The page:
> >> > >> the quality of DOP and GPS accuracy, PDOP or GDOP?

    >
    > >> > >http://www.Colorado.EDU/geography/gcraft/notes/gps/gps_f.html

    >
    > >> > > PDOP = Position Dilution of Precision (3-D), sometimes the Spherical
    > >> > > DOP.
    > >> > > HDOP = Horizontal Dilution of Precision (Latitude, Longitude).
    > >> > > VDOP = Vertical Dilution of Precision (Height).
    > >> > > TDOP = Time Dilution of Precision (Time).

    >
    > >> > > I use PDOP and HDOP

    >
    > >> > Amd it is probably worth mentioning the GDOP is a term that refers to
    > >> > all
    > >> > of
    > >> > these--they are all geometry only estimates of relative precison.. So
    > >> > the
    > >> > choice is never between PDOP and GDOP ) as in the orignal post
    > >> > question)
    > >> > as
    > >> > PDOP is "one of the kinds of GDOP". (The webpage calls the above
    > >> > "components" of GDOP but they are not components in the usual sense.)

    >
    > >>> You can think of DOP along each coordinate axis, so that in a North-
    > >> East-Down reference frame there is a North DOP, an East DOP as well as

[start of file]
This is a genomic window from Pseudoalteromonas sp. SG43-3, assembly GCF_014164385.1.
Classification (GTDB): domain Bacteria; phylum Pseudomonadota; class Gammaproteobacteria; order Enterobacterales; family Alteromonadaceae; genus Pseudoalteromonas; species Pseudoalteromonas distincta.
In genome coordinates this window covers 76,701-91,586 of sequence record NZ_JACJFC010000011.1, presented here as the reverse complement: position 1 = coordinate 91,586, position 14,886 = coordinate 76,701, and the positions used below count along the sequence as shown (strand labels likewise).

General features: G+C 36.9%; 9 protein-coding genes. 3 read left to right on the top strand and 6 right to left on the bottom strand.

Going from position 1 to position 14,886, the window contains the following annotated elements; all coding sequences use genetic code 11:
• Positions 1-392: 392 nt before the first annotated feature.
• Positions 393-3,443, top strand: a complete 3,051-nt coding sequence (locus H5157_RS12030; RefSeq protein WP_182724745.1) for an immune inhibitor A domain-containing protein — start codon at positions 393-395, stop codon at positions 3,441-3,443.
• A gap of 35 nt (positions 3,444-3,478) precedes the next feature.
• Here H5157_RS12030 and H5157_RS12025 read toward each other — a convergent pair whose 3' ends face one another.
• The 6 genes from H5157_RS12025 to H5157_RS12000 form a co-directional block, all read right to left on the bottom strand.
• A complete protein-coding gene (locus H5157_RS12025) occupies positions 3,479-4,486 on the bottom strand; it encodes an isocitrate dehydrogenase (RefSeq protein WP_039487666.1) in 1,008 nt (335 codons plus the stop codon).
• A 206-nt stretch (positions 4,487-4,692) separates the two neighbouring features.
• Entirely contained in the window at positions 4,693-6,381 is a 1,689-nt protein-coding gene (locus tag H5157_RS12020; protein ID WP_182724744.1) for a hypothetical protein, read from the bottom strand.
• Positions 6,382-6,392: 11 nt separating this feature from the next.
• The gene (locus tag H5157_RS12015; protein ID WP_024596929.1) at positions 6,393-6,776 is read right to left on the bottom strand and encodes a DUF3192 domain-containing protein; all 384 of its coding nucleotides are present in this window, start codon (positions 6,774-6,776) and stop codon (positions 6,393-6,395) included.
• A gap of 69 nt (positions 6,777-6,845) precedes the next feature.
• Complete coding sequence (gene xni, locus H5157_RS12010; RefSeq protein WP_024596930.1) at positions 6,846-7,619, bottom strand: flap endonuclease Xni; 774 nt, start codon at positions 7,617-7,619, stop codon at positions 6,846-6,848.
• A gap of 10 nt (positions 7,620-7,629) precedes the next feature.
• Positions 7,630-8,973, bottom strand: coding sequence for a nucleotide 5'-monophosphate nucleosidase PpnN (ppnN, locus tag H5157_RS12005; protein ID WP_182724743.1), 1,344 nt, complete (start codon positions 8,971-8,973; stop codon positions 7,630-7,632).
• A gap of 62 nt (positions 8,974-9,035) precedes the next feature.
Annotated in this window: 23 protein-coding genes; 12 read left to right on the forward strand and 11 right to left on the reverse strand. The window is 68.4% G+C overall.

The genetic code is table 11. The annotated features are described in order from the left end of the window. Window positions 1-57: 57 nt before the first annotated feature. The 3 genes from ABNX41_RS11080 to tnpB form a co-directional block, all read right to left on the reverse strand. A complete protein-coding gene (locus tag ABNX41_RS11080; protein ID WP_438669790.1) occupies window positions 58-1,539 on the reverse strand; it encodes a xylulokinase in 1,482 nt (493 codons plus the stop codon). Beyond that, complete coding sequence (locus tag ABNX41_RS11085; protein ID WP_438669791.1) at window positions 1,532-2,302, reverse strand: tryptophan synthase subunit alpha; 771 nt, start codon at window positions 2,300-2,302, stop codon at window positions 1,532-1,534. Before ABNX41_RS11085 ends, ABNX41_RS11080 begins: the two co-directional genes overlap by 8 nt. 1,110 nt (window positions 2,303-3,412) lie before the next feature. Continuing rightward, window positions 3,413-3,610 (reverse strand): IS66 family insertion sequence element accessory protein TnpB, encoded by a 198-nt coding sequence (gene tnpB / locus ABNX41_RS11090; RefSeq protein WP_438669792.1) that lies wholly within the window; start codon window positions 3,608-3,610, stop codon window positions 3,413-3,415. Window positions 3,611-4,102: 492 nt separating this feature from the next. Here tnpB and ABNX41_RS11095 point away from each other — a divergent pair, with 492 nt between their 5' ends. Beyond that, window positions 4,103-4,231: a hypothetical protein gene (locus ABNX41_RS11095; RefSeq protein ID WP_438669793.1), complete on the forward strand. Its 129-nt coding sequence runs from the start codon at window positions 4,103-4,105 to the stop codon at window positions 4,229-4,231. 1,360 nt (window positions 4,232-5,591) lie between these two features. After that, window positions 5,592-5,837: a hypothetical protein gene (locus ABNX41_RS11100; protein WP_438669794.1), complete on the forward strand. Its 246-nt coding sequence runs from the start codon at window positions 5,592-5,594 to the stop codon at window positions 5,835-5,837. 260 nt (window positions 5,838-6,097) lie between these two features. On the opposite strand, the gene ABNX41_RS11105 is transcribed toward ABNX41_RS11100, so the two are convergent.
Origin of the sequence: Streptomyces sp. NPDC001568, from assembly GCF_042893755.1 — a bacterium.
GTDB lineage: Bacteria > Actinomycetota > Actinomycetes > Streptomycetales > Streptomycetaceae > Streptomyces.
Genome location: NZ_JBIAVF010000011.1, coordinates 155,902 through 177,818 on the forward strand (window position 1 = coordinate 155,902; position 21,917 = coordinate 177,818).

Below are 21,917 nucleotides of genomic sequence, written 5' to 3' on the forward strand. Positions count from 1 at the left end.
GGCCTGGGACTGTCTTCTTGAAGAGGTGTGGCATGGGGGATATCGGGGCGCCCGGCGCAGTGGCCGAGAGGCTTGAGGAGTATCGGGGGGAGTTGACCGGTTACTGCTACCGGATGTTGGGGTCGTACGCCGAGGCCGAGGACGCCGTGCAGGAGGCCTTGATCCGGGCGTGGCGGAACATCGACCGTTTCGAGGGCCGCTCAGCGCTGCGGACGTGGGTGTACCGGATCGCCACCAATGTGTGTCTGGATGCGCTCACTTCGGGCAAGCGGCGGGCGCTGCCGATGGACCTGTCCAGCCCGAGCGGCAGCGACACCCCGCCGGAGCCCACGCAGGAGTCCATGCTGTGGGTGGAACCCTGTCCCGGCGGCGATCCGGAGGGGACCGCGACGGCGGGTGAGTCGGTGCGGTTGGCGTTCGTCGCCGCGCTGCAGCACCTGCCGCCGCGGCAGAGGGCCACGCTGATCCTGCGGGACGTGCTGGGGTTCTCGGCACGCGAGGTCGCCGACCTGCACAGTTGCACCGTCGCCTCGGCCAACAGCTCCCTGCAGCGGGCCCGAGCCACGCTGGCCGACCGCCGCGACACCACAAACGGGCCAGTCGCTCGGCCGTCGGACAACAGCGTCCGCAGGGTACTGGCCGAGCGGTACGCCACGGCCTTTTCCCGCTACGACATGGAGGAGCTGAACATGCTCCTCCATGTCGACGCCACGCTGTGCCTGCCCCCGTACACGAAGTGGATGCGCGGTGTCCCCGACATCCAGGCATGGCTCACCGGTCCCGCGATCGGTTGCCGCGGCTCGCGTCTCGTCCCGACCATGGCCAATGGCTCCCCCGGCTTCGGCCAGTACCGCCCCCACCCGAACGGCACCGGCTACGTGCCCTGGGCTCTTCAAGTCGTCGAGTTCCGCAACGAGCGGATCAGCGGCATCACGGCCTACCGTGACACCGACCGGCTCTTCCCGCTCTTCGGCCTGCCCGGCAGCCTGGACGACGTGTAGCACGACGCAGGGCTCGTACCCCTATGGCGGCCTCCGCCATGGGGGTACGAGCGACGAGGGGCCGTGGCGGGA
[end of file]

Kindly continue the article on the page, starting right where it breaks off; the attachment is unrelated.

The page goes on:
> >> the vertical DOP.
    > >> HDOP = sqrt( northDop^2 + eastDOP^2)
    > >> PDOP = sqrt(HDOP^2 + VDOP^2)
    > >> Finally, GDOP = sqrt(PDOP^2 + TDOP^2)

    >
    > >> I have not seen the last equation and it has a problem in that exactlyin
    > >> what units of what measurement is it a Dilution of Precision? Most people
    > >> use GDOP as a general term for geometric dilution of precision of which
    > >> the
    > >> other DOP's are types of.

    > >DOP has no units.  This confuses people sometimes, as you can become
    > >accustomed to associating DOP with your navigation accuracy 1-for-1.
    > >With that assumption, some might think DOP would have the units of
    > >meters.  Navigation accuracy actually takes into account the
    > >pseudorange errors as well, which is where the length units come in.
    > >See the Position Errors section here:
    > >http://blogs.agi.com/navigationAccuracy/?page_id=6
    > >Ted

    >
    > No confusion here.  Understood it has not units but it is meant to be a